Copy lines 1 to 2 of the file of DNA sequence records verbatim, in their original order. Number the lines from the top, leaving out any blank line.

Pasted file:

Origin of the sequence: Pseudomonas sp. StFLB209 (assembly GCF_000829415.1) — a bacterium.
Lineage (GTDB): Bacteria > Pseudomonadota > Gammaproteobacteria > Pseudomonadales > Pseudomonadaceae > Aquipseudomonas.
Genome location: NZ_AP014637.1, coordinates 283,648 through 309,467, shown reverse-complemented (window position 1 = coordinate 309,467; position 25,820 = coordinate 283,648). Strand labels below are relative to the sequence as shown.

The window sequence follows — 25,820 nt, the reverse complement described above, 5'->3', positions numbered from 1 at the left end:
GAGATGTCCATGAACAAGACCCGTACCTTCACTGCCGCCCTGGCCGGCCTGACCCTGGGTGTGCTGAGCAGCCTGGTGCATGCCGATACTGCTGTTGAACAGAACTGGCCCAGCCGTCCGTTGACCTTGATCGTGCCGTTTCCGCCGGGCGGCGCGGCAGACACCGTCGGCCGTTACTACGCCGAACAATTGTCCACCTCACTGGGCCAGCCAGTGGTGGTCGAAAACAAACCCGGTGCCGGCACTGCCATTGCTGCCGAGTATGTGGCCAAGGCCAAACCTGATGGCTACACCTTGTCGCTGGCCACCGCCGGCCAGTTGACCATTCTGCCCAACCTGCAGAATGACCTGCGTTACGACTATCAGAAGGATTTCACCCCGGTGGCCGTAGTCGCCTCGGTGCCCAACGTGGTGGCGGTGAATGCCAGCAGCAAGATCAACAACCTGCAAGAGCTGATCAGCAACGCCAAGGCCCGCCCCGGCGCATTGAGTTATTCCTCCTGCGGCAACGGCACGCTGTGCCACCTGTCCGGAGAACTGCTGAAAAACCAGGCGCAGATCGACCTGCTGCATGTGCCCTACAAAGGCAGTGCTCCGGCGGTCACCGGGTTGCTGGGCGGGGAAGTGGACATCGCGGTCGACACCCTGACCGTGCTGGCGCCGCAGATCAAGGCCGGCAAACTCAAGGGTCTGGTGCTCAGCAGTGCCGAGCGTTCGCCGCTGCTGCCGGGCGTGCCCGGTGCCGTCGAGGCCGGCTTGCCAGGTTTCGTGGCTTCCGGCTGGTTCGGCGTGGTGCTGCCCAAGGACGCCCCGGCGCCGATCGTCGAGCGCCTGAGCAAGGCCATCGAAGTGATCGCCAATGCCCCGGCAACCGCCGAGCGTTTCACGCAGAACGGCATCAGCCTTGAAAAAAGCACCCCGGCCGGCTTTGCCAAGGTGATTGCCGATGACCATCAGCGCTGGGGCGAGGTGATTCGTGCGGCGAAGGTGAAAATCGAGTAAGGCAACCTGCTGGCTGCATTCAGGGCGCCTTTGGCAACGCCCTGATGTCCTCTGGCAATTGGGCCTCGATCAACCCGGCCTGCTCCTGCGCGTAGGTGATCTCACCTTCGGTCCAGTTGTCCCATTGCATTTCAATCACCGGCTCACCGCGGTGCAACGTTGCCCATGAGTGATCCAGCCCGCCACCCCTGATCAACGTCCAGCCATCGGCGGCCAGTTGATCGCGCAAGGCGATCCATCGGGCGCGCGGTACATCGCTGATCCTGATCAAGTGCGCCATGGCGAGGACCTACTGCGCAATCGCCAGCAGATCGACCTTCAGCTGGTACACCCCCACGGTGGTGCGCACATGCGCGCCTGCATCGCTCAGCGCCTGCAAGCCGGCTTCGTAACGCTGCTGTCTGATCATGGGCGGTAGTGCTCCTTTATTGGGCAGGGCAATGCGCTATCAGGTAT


Origin of the sequence: Pseudomonas sp. StFLB209 (assembly GCF_000829415.1) — a bacterium.
Lineage (GTDB): Bacteria > Pseudomonadota > Gammaproteobacteria > Pseudomonadales > Pseudomonadaceae > Aquipseudomonas.